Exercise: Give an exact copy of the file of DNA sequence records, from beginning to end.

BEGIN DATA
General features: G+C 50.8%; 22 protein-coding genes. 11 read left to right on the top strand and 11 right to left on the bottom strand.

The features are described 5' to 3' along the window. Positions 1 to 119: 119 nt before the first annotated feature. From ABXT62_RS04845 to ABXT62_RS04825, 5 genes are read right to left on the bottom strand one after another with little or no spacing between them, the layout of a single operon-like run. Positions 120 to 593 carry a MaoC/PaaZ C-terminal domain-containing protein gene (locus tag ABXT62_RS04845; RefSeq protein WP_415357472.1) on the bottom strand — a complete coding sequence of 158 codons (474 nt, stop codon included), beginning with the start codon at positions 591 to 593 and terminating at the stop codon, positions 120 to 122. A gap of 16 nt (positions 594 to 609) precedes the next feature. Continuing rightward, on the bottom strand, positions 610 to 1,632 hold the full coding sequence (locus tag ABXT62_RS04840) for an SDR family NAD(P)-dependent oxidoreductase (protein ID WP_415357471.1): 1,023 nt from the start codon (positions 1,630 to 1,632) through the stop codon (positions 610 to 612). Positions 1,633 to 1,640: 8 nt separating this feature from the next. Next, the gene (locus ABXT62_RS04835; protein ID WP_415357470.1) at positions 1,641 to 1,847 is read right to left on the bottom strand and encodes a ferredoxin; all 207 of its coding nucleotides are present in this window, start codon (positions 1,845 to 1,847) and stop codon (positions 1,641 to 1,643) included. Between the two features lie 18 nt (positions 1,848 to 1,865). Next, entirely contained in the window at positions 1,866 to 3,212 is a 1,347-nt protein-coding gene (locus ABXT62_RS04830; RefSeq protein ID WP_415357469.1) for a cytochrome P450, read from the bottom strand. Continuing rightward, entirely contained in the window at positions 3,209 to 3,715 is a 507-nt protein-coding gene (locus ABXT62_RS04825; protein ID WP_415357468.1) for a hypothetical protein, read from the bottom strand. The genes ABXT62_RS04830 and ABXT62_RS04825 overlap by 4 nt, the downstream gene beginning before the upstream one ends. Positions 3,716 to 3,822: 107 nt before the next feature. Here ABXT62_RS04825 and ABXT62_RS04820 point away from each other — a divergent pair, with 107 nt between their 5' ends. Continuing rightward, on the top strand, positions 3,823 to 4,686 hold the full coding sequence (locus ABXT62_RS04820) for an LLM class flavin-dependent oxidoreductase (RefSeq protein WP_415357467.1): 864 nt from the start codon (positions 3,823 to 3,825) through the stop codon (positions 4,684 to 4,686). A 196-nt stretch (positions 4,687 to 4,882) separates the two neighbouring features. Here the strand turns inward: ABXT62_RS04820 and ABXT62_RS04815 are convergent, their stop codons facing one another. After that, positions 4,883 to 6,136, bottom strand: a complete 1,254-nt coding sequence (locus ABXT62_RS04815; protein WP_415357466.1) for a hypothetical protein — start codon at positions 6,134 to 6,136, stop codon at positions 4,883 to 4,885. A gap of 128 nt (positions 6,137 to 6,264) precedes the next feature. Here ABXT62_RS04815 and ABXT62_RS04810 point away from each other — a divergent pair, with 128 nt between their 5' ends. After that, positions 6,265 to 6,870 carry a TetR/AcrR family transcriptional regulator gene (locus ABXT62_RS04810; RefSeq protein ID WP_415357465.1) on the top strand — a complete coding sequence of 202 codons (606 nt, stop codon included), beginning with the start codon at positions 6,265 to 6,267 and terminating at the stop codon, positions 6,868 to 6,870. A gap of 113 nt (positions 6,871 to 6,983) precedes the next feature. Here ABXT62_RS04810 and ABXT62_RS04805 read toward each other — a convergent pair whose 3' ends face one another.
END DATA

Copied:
General features: G+C 50.8%; 22 protein-coding genes. 11 read left to right on the top strand and 11 right to left on the bottom strand.

The features are described 5' to 3' along the window. Positions 1 to 119: 119 nt before the first annotated feature. From ABXT62_RS04845 to ABXT62_RS04825, 5 genes are read right to left on the bottom strand one after another with little or no spacing between them, the layout of a single operon-like run. Positions 120 to 593 carry a MaoC/PaaZ C-terminal domain-containing protein gene (locus tag ABXT62_RS04845; RefSeq protein WP_415357472.1) on the bottom strand — a complete coding sequence of 158 codons (474 nt, stop codon included), beginning with the start codon at positions 591 to 593 and terminating at the stop codon, positions 120 to 122. A gap of 16 nt (positions 594 to 609) precedes the next feature. Continuing rightward, on the bottom strand, positions 610 to 1,632 hold the full coding sequence (locus tag ABXT62_RS04840) for an SDR family NAD(P)-dependent oxidoreductase (protein ID WP_415357471.1): 1,023 nt from the start codon (positions 1,630 to 1,632) through the stop codon (positions 610 to 612). Positions 1,633 to 1,640: 8 nt separating this feature from the next. Next, the gene (locus ABXT62_RS04835; protein ID WP_415357470.1) at positions 1,641 to 1,847 is read right to left on the bottom strand and encodes a ferredoxin; all 207 of its coding nucleotides are present in this window, start codon (positions 1,845 to 1,847) and stop codon (positions 1,641 to 1,643) included. Between the two features lie 18 nt (positions 1,848 to 1,865). Next, entirely contained in the window at positions 1,866 to 3,212 is a 1,347-nt protein-coding gene (locus ABXT62_RS04830; RefSeq protein ID WP_415357469.1) for a cytochrome P450, read from the bottom strand. Continuing rightward, entirely contained in the window at positions 3,209 to 3,715 is a 507-nt protein-coding gene (locus ABXT62_RS04825; protein ID WP_415357468.1) for a hypothetical protein, read from the bottom strand. The genes ABXT62_RS04830 and ABXT62_RS04825 overlap by 4 nt, the downstream gene beginning before the upstream one ends. Positions 3,716 to 3,822: 107 nt before the next feature. Here ABXT62_RS04825 and ABXT62_RS04820 point away from each other — a divergent pair, with 107 nt between their 5' ends. Continuing rightward, on the top strand, positions 3,823 to 4,686 hold the full coding sequence (locus ABXT62_RS04820) for an LLM class flavin-dependent oxidoreductase (RefSeq protein WP_415357467.1): 864 nt from the start codon (positions 3,823 to 3,825) through the stop codon (positions 4,684 to 4,686). A 196-nt stretch (positions 4,687 to 4,882) separates the two neighbouring features. Here the strand turns inward: ABXT62_RS04820 and ABXT62_RS04815 are convergent, their stop codons facing one another. After that, positions 4,883 to 6,136, bottom strand: a complete 1,254-nt coding sequence (locus ABXT62_RS04815; protein WP_415357466.1) for a hypothetical protein — start codon at positions 6,134 to 6,136, stop codon at positions 4,883 to 4,885. A gap of 128 nt (positions 6,137 to 6,264) precedes the next feature. Here ABXT62_RS04815 and ABXT62_RS04810 point away from each other — a divergent pair, with 128 nt between their 5' ends. After that, positions 6,265 to 6,870 carry a TetR/AcrR family transcriptional regulator gene (locus ABXT62_RS04810; RefSeq protein ID WP_415357465.1) on the top strand — a complete coding sequence of 202 codons (606 nt, stop codon included), beginning with the start codon at positions 6,265 to 6,267 and terminating at the stop codon, positions 6,868 to 6,870. A gap of 113 nt (positions 6,871 to 6,983) precedes the next feature. Here ABXT62_RS04810 and ABXT62_RS04805 read toward each other — a convergent pair whose 3' ends face one another.